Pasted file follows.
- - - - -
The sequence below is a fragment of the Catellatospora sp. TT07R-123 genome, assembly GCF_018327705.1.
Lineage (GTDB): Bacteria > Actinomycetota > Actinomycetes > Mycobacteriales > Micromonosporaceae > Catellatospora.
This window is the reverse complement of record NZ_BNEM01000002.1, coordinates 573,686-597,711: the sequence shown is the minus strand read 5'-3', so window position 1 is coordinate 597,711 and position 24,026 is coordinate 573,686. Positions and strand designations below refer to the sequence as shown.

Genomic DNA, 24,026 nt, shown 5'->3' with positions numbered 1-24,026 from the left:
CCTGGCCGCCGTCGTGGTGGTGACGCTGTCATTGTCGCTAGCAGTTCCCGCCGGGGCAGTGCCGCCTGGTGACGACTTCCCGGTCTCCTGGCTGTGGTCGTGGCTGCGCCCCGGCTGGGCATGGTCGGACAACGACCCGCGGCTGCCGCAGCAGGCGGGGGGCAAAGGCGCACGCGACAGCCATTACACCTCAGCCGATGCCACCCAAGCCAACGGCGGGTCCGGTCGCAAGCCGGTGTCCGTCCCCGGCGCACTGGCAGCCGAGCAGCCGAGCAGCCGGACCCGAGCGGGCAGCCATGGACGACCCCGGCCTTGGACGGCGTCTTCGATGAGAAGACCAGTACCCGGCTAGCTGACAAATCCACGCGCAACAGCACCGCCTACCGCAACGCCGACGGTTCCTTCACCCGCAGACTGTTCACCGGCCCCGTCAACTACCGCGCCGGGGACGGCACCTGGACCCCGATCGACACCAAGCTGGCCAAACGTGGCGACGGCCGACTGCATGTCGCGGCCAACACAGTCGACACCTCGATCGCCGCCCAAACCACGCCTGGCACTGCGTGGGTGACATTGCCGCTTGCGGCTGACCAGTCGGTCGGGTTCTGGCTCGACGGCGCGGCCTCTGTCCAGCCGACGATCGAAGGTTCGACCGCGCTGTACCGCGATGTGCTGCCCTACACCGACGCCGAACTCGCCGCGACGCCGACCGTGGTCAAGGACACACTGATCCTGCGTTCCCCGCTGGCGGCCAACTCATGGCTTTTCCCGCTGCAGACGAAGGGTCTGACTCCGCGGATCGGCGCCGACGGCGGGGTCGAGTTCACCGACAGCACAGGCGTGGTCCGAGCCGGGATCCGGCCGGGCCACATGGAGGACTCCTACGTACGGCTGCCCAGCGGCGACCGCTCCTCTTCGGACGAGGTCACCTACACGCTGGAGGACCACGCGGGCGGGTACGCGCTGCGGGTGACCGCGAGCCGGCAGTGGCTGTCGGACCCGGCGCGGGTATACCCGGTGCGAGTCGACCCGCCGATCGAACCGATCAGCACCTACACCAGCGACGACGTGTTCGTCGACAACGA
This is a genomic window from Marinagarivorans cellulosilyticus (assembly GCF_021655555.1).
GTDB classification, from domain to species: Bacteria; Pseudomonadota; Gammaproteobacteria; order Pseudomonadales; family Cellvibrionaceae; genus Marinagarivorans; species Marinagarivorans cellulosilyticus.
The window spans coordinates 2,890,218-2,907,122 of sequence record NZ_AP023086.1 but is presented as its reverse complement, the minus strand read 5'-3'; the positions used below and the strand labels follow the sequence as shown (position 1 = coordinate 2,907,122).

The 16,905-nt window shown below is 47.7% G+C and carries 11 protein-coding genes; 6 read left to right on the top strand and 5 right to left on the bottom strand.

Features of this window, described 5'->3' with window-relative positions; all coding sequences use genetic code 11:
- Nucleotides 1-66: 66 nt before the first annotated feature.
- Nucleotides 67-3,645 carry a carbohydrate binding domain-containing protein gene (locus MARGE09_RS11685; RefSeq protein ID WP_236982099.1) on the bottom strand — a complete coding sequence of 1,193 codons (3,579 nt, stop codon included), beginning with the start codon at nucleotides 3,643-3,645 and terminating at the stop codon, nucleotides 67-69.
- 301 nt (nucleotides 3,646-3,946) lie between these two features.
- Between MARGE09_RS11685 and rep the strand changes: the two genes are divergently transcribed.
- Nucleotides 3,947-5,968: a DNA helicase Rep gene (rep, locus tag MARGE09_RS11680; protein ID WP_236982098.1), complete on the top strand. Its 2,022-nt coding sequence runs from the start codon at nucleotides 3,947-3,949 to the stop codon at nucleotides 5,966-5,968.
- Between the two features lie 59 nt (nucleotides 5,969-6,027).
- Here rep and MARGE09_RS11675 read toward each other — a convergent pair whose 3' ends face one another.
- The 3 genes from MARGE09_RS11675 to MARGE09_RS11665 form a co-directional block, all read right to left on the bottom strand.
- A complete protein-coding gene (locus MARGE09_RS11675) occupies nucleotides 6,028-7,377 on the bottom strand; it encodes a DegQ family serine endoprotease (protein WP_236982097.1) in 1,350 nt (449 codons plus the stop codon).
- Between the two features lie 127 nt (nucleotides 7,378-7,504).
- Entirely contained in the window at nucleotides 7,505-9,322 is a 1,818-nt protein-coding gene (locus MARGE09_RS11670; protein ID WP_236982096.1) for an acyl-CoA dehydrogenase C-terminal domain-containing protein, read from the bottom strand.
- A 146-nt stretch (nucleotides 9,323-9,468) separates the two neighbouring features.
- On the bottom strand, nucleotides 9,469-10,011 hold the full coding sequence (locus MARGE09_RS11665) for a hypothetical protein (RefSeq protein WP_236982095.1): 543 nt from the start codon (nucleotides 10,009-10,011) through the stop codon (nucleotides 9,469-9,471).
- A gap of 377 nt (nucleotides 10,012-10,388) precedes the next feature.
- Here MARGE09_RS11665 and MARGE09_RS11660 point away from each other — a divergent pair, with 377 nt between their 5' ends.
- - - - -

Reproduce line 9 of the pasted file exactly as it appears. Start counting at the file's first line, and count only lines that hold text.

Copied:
The 16,905-nt window shown below is 47.7% G+C and carries 11 protein-coding genes; 6 read left to right on the top strand and 5 right to left on the bottom strand.